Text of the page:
The establishment of utility rates is very, very different from establishing the costs for consumer goods or services. Consumer goods and services can have a variable profit margin built into their cost. Utility rates are established to ensure all costs are covered and allocated to the correct rate class - nothing more and nothing less - so there is no room to adjust the rate up or down in comparison with another utility's rates.
Personally, I find that statement amazing. On the same website, they offer access to a nifty tool that calculates the average energy consumption of various household appliances (regardless of size, manufacturer or model). Yet, they can't compare rates across cities? Not even across the member cities of ElectriCities? Let's roll up our sleeves and help them out!
This will be a fairly simple exercise. I've started a chart of eastern NC cities towns and their residential electricity rates. Conveniently, this chart matches the eastern footprint of ElectriCities. If you focus on the NCEMPA (in green) and the eastern cities (both members and non-member cities), and eliminate the universities, you'll end up with a list of eastern NC municipalities that generate their own power, distribute their own power, or use an investor-owned utility to provide power.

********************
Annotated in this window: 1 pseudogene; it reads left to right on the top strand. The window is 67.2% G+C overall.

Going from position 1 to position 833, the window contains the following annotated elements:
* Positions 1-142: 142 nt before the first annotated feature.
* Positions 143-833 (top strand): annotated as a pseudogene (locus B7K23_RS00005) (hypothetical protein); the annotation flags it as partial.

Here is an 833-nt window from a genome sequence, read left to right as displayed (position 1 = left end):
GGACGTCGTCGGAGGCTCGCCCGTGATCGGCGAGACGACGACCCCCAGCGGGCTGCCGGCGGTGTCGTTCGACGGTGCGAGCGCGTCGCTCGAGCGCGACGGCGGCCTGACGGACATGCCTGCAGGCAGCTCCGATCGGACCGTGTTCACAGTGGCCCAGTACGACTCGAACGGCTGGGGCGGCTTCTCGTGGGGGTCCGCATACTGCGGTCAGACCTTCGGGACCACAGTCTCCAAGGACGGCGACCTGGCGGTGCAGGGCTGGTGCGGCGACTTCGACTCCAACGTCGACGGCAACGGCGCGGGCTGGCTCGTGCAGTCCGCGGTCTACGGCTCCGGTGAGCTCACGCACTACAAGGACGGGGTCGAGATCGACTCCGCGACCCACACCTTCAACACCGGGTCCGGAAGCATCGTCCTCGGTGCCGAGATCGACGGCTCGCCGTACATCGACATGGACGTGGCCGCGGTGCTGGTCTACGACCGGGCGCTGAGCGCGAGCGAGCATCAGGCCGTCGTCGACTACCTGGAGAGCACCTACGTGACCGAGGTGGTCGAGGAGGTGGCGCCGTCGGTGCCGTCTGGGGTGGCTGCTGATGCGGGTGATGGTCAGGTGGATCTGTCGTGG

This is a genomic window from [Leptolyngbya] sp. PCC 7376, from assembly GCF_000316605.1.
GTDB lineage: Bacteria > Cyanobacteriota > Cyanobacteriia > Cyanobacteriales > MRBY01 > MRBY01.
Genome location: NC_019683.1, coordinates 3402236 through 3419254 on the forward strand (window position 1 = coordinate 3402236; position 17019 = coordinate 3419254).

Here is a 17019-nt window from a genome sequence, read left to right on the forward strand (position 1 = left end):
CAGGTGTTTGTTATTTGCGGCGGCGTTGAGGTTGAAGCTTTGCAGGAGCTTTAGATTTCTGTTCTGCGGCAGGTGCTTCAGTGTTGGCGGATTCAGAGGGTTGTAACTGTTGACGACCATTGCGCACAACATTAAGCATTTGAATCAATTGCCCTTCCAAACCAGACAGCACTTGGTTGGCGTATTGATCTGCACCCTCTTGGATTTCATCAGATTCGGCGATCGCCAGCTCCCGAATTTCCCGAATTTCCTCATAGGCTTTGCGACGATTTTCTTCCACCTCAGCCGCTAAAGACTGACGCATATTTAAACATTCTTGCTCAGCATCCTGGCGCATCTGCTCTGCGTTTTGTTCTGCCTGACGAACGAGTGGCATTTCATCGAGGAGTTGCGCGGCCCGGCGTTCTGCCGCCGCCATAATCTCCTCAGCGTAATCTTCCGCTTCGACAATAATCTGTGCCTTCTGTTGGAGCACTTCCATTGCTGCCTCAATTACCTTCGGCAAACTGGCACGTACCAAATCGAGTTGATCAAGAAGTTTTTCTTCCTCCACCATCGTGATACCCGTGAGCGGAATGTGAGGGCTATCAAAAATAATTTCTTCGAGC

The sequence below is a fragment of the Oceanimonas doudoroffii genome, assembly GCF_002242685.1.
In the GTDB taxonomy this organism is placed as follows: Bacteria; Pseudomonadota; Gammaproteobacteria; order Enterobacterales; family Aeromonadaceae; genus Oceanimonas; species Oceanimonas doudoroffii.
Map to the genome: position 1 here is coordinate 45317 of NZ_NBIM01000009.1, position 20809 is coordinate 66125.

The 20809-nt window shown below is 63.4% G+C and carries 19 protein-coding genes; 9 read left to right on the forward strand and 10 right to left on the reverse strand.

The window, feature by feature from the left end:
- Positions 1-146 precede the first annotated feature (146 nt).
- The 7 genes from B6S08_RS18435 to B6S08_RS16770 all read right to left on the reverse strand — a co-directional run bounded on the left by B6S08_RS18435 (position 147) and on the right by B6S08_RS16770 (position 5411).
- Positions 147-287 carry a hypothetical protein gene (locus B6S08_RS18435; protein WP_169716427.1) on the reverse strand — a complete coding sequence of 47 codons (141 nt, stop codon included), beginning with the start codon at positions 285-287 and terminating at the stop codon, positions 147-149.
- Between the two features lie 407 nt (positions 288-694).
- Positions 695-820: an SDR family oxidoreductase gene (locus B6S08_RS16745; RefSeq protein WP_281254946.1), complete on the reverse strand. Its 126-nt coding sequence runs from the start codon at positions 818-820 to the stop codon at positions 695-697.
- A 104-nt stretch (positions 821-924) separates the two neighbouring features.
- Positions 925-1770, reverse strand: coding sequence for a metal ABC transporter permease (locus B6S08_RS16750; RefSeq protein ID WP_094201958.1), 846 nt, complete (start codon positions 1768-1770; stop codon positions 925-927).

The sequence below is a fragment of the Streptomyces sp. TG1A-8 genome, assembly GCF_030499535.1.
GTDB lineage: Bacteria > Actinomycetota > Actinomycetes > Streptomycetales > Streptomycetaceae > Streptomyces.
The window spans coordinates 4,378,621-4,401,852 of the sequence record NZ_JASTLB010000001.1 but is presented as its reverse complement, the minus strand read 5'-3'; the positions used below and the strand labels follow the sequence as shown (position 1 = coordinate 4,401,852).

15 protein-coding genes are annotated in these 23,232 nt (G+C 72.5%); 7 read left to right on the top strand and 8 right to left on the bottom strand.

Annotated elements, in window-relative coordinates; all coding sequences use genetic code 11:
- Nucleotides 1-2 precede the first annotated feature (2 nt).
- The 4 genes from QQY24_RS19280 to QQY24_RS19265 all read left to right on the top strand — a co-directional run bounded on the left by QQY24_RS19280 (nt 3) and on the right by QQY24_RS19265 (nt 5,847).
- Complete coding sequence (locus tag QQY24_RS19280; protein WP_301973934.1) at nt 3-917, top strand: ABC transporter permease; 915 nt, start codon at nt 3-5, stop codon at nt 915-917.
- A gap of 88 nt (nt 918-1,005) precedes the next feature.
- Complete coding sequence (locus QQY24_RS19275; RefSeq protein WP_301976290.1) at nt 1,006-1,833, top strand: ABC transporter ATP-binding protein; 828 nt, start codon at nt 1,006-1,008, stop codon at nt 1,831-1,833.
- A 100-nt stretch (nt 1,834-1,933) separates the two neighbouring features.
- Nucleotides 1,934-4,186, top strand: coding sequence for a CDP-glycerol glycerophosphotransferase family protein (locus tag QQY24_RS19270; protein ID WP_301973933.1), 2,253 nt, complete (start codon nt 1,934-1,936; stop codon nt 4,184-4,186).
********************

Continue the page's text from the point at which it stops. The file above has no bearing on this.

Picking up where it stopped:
To keep things simple, our analysis will assume that we're using 1,000 kwh each month. (Other key assumptions are listed below.)
NC Residential Rate Comparison (as of August 8, 2008)
Total cost is calculated based on an "average month" for 1,000 kwh.
|City||Service Fee||Effective Rate||Energy Rider||TOTAL COST|
|Based on a seasonal rate, charging $0.1084/kwh for the first 800 kwh and $0.0988/kwh for each additional kwh used for 8 months during the year, and $0.1084/kwh for the remaining months of the year. (Source)|